Abstract
Informative pathplanning is a well established approach to visualservoing and active viewpoint selection in robotics, but typically assumes that a suitable cost function or goal state is known. This work considers the inverse problem, where the goal of the task is unknown, and a reward function needs to be inferred from exploratory example demonstrations provided by a demonstrator, for use in a downstream informative pathplanning policy. Unfortunately, many existing reward inference strategies are unsuited to this class of problems, due to the exploratory nature of the demonstrations. In this paper, we propose an alternative approach to cope with the class of problems where these suboptimal, exploratory demonstrations occur. We hypothesise that, in tasks which require discovery, successive states of any demonstration are progressively more likely to be associated with a higher reward, and use this hypothesis to generate timebased binary comparison outcomes and infer reward functions that support these ranks, under a probabilistic generative model. We formalise this probabilistic temporal ranking approach and show that it improves upon existing approaches to perform reward inference for autonomous ultrasound scanning, a novel application of learning from demonstration in medical imaging while also being of value across a broad range of goaloriented learning from demonstration tasks.
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1 Introduction
Informative pathplanning for visual servo control and active viewpoint selection is a key ability for modern day autonomous robotics. However, these approaches typically assume that some notion of a goal or desired viewpoint is available, which may not always be the case. This work considers the case where the goal or cost function of an informative pathplanning task is unknown, and needs to be inferred from expert demonstrations. The ability to teach robotic agents using expert demonstration of tasks promises exciting developments across several sectors of industry. This is particularly true of medical imaging, where task and anatomy variability can make it challenging to provide specifications and describe tasks directly, and it may be more natural to consider an apprenticeship learning (Abbeel & Ng, 2004) approach.
Indirect imitation learning (Bagnell, 2015) approaches formulate apprenticeship learning as a search problem within a solution space of plans, where some notional (unknown) reward function induces the demonstrated behaviour. A key learning problem is then to estimate this reward function. This reward inference approach is commonly known as inverse reinforcement learning (IRL) (Ng & Russell, 2000).
However, as illustrated in the ultrasound scanning task of Fig. 1, the demonstration process often followed by medical practitioners is a naturally exploratory one, involving an information gathering phase in addition to an optimisation phase, or a generally greedy motion towards a desired viewpoint. Human demonstrators regularly act so as to improve their states in complex tasks. For example, in a study on human approaches to combinatorial optimisation, Murawski and Bossaerts (2016) found that humans behave relatively greedily, following something akin to a branchandbound algorithm for search. Similarly, in palpation experiments, Konstantinova et al. (2013) showed that humans searching for hard excursions in soft tissue searched extensively for nodules, but acted greedily when these had been found, refining the search using small focused, circular movements. Unfortunately, the exploratory nature of demonstrations such as these poses a challenge for many existing approaches to reward inference.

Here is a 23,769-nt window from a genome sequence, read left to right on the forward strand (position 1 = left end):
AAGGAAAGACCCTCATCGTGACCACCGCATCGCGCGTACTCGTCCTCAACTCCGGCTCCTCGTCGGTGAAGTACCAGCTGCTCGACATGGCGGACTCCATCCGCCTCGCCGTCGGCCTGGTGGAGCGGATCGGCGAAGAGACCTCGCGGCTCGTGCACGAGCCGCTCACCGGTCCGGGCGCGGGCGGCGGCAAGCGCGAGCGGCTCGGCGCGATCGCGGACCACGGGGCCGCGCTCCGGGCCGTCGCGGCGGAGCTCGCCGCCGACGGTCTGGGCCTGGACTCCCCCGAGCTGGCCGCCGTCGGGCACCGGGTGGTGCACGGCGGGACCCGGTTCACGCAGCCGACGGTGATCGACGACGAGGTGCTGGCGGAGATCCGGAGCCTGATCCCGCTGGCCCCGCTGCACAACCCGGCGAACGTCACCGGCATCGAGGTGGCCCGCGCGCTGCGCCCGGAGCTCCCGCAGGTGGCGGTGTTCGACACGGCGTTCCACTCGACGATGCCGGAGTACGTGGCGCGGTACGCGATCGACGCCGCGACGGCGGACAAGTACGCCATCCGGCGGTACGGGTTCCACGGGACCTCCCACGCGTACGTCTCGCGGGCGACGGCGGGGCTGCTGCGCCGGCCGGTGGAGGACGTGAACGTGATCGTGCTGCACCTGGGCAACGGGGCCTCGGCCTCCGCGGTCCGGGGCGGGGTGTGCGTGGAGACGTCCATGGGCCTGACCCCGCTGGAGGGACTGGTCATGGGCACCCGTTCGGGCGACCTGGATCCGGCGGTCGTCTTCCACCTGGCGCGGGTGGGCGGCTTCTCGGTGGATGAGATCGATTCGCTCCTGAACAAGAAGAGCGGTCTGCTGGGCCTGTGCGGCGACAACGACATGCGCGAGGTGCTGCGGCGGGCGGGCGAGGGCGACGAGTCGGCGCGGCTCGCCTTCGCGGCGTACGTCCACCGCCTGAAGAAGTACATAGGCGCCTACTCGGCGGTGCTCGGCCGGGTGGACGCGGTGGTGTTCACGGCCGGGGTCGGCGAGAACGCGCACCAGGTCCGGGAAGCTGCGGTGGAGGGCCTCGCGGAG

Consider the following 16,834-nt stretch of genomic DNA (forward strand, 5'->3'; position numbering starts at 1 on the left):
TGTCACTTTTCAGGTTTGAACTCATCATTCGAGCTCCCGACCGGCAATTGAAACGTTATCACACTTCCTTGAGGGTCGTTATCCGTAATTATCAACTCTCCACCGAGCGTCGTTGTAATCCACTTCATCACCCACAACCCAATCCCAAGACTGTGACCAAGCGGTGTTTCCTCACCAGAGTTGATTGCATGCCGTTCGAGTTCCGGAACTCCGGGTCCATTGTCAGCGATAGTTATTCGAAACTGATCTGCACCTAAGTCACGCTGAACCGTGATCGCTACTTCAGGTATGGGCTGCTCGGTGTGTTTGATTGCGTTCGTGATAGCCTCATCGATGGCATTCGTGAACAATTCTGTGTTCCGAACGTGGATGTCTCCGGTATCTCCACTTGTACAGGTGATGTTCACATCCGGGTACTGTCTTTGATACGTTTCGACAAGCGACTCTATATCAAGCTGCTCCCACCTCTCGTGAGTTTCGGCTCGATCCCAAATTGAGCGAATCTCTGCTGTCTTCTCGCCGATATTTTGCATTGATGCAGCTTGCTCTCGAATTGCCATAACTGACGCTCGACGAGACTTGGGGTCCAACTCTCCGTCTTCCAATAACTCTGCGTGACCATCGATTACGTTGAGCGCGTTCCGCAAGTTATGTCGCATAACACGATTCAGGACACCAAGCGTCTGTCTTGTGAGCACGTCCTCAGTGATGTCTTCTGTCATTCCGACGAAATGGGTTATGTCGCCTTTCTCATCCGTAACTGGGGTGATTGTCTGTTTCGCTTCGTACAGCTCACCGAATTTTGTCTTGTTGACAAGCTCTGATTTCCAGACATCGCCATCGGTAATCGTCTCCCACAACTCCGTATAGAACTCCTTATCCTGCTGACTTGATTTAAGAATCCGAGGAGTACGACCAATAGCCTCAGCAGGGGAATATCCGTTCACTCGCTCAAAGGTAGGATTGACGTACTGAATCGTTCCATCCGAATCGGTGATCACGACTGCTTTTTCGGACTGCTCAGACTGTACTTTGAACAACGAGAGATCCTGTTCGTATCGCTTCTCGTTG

For example, the IRL approach to apprenticeship learning (Abbeel & Ng, 2004) aims to match the frequency (counts) of features encountered in the learner’s behaviour with those observed in demonstrations. This technique provides necessary and sufficient conditions when the reward function is linear in the features encoding execution states, but results in ambiguities in associating optimal policies with reward functions or feature counts. An elegant reformulation of this using the principle of maximum entropy resolves ambiguities and results in a single optimal stochastic policy. Methods for maximumentropy IRL (Ziebart et al., 2008; Wulfmeier et al., 2015; Levine et al., 2011) identify reward functions using maximum likelihood estimation, typically under the assumption that the probability of seeing a given trajectory is proportional to the exponential of the total reward along a given path. Unfortunately, these methods are fundamentally frequentist and thus struggle to cope with repetitive suboptimal demonstrations, as they assume that frequent appearance implies relevance. i.e. If a feature is seen repeatedly across demonstration trajectories, it is deemed valuable, as are policies that result in observations of these features.